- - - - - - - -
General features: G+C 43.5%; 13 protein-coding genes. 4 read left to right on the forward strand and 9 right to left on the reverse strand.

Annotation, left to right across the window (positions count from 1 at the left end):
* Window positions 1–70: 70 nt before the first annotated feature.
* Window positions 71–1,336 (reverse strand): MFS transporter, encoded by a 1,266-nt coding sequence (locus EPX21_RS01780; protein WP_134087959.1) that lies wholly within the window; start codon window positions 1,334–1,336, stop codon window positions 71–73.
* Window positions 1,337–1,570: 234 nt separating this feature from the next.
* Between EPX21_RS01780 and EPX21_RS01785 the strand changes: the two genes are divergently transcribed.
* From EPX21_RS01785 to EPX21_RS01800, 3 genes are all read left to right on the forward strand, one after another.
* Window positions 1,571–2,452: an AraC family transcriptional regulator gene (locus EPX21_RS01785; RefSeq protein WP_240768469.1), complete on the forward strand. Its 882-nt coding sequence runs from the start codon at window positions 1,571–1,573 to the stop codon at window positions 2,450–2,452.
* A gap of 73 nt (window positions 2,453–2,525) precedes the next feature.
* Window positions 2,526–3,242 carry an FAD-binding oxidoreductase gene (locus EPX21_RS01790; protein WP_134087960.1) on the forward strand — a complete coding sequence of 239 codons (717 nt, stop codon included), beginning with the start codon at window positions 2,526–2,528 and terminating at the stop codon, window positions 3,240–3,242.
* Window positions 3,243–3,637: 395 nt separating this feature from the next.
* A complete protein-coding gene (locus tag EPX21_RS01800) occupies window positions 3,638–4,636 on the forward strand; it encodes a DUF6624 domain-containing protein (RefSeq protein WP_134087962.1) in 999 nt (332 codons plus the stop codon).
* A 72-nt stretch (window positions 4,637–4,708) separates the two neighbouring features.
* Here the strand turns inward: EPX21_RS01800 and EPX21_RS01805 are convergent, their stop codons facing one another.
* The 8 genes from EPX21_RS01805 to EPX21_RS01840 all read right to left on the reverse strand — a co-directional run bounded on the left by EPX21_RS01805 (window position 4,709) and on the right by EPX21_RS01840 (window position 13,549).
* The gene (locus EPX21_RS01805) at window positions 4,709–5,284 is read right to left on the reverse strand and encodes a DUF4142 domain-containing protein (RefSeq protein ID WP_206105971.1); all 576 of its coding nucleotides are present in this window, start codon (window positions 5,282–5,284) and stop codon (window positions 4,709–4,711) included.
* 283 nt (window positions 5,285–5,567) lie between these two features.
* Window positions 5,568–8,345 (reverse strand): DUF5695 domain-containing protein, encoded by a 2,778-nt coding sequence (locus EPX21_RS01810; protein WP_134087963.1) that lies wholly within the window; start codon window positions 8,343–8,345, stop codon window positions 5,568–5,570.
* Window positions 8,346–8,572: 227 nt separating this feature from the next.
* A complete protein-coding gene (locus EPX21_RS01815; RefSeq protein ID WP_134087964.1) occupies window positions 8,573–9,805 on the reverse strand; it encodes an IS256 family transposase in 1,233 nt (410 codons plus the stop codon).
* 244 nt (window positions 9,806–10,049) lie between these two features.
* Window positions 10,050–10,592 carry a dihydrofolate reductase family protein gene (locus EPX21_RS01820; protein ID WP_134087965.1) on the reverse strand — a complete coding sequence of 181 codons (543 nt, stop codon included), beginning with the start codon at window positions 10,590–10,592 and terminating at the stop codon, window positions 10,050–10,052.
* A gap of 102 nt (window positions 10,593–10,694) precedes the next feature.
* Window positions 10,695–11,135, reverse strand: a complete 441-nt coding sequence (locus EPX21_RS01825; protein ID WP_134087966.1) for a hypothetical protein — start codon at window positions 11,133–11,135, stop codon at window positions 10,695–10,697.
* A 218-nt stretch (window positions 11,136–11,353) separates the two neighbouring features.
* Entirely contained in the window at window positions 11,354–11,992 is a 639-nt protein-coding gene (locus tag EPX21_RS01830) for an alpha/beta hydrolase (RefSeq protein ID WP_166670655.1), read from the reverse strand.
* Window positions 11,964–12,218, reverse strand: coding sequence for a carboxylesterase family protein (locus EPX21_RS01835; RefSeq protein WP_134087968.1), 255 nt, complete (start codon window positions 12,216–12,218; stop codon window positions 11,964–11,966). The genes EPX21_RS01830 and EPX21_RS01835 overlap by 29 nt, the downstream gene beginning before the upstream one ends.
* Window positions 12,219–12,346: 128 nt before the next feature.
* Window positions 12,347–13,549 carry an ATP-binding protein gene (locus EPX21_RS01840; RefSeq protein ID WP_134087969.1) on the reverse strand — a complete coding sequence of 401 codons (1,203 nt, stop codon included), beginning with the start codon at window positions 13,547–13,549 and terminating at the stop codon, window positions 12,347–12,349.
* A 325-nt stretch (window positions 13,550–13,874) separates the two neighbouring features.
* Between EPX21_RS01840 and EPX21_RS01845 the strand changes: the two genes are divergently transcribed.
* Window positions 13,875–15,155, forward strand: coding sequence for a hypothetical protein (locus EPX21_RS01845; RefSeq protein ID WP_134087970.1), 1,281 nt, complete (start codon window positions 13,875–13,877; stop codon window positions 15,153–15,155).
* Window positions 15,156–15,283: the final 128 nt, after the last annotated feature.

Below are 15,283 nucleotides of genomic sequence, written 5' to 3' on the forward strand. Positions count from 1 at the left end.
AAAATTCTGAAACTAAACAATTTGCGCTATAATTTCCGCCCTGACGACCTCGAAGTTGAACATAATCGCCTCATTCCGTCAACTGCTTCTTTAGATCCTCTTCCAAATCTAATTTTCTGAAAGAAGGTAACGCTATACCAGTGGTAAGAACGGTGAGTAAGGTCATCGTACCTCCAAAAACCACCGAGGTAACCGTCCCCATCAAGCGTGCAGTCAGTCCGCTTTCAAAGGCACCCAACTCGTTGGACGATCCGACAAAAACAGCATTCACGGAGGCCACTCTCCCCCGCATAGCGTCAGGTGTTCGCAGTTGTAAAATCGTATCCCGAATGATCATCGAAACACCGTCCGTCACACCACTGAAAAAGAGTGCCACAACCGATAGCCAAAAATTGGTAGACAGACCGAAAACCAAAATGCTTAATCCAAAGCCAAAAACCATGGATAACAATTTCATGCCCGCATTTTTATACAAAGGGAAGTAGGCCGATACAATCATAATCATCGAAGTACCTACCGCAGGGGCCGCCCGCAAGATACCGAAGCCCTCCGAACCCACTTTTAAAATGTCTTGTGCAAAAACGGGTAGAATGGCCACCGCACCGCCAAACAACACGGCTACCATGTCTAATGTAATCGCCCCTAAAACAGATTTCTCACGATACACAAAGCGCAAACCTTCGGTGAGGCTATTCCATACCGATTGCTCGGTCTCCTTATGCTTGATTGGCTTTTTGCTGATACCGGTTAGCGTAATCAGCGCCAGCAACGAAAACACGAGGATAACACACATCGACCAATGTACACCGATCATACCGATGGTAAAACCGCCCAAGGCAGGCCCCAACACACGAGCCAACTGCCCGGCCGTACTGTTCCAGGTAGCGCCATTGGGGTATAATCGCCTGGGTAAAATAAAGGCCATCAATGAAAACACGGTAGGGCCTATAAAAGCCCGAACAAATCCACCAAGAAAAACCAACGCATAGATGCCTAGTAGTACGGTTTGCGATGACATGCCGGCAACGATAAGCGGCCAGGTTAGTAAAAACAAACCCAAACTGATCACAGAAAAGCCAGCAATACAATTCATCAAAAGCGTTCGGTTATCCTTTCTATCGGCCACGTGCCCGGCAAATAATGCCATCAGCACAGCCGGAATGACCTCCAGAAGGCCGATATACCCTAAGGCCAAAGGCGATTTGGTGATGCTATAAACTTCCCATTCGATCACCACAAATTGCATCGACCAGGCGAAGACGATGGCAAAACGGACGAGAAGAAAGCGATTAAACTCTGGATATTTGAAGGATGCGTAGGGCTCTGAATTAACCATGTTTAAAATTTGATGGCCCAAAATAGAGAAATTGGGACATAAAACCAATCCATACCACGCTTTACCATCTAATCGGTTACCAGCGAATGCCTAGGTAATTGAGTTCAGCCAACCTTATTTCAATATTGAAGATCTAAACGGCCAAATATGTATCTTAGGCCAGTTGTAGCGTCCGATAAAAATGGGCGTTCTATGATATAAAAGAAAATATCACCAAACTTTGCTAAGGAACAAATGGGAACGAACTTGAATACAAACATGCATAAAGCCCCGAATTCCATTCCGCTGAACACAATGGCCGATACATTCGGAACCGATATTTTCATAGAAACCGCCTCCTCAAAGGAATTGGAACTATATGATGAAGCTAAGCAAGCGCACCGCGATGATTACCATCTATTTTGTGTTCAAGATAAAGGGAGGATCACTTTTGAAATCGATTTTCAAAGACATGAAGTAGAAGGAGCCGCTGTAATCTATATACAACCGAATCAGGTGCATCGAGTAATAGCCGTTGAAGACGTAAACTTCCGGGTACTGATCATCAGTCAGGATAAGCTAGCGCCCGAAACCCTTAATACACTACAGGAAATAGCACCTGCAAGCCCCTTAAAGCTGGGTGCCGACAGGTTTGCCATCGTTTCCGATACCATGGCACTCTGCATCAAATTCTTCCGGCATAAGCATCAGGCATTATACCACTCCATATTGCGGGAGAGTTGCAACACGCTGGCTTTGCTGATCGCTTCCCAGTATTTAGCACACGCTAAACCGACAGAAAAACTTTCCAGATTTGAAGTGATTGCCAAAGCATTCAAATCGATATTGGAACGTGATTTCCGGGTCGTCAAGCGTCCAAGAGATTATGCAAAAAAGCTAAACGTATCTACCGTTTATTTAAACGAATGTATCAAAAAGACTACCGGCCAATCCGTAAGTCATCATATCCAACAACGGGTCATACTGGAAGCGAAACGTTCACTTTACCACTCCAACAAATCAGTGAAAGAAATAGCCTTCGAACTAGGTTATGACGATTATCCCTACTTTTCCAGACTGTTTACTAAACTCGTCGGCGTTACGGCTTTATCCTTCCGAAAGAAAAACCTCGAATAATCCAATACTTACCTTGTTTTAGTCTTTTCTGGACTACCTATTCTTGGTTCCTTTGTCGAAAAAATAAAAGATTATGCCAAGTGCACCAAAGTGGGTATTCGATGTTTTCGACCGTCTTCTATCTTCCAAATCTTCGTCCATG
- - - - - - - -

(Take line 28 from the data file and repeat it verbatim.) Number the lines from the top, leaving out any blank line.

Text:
* Window positions 12,219–12,346: 128 nt before the next feature.